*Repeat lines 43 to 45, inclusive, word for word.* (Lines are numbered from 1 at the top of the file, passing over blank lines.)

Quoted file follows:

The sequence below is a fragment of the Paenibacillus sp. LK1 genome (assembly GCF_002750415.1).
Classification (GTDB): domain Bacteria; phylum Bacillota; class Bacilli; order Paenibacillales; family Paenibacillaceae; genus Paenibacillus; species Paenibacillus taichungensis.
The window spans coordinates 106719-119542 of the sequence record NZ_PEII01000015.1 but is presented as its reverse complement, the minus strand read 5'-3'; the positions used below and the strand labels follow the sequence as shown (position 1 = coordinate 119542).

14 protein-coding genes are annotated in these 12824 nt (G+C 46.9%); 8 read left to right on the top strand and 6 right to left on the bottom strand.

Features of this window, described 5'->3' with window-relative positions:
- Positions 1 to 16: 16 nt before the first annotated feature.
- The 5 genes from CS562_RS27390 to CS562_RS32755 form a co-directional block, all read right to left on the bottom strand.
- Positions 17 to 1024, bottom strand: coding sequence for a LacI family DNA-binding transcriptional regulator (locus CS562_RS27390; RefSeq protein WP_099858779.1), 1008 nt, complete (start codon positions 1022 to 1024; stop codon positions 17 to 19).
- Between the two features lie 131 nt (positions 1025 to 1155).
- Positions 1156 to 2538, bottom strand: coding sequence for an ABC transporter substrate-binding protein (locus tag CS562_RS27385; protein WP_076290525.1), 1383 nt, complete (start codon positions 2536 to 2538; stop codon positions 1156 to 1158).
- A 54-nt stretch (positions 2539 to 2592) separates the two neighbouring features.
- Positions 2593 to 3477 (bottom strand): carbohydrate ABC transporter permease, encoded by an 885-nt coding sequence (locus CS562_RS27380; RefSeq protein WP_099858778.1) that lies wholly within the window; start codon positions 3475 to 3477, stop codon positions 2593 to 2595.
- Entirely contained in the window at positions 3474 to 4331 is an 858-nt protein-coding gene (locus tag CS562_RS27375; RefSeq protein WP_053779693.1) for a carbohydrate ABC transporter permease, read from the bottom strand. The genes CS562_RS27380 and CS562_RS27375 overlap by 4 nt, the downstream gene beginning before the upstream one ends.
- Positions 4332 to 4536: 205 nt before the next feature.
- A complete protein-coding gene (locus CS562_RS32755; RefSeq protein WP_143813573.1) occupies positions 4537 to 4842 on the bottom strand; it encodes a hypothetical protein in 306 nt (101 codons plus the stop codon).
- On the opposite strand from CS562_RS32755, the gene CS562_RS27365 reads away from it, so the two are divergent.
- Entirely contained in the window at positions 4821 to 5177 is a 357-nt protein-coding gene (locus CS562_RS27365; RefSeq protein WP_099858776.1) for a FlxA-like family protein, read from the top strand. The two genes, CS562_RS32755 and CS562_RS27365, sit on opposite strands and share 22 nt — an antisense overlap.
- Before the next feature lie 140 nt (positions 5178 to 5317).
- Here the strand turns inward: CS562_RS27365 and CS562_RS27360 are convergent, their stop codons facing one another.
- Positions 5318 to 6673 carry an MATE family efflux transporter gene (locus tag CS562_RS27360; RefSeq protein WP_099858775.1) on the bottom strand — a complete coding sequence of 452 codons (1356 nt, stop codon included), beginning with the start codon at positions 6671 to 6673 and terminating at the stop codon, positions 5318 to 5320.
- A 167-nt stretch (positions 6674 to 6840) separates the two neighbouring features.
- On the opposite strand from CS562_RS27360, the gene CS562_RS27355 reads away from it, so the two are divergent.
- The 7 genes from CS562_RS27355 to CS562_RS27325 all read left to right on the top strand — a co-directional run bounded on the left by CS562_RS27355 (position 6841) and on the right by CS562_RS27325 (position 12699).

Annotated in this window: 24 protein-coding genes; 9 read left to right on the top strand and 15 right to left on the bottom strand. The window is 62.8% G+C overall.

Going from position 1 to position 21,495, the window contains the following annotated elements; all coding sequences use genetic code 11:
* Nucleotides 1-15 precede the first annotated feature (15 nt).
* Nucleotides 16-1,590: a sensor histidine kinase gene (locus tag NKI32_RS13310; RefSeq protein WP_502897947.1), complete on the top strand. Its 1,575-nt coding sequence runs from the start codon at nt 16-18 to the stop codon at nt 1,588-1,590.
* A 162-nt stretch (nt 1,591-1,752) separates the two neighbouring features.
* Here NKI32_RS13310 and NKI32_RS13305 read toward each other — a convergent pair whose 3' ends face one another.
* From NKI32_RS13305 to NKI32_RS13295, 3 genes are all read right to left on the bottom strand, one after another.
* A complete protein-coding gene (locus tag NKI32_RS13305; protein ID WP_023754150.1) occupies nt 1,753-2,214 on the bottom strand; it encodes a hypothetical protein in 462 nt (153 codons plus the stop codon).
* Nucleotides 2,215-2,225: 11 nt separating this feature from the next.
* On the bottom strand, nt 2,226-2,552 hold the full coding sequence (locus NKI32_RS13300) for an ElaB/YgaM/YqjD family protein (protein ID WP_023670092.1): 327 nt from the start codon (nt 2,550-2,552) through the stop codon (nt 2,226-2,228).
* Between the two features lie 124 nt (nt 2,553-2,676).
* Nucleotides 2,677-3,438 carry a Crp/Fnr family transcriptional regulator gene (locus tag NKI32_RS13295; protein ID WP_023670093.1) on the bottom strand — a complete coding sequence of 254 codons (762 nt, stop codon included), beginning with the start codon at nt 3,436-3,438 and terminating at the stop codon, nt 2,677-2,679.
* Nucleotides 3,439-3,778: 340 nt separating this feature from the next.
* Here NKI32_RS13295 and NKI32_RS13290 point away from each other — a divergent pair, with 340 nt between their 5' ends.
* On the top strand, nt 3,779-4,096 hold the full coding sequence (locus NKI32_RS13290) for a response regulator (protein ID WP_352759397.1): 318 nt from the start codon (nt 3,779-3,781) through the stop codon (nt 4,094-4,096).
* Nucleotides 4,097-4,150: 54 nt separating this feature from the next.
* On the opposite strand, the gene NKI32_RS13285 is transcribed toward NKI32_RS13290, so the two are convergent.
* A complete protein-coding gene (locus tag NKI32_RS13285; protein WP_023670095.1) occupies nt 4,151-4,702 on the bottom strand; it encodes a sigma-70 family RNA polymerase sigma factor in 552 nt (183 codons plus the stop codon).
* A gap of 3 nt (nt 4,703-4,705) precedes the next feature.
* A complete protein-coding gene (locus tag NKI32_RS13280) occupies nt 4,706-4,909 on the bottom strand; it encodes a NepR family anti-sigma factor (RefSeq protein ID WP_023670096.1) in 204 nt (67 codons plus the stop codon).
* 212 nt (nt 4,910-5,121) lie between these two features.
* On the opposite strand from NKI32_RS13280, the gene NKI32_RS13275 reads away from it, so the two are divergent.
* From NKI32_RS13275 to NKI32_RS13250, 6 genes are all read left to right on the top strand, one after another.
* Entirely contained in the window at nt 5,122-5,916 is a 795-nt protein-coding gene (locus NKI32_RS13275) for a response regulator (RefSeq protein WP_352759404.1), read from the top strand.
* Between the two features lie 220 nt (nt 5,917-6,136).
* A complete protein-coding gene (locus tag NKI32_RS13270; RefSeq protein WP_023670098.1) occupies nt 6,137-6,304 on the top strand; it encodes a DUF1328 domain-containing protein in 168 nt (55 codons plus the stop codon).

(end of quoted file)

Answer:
* A complete protein-coding gene (locus tag NKI32_RS13280) occupies nt 4,706-4,909 on the bottom strand; it encodes a NepR family anti-sigma factor (RefSeq protein ID WP_023670096.1) in 204 nt (67 codons plus the stop codon).
* 212 nt (nt 4,910-5,121) lie between these two features.
* On the opposite strand from NKI32_RS13280, the gene NKI32_RS13275 reads away from it, so the two are divergent.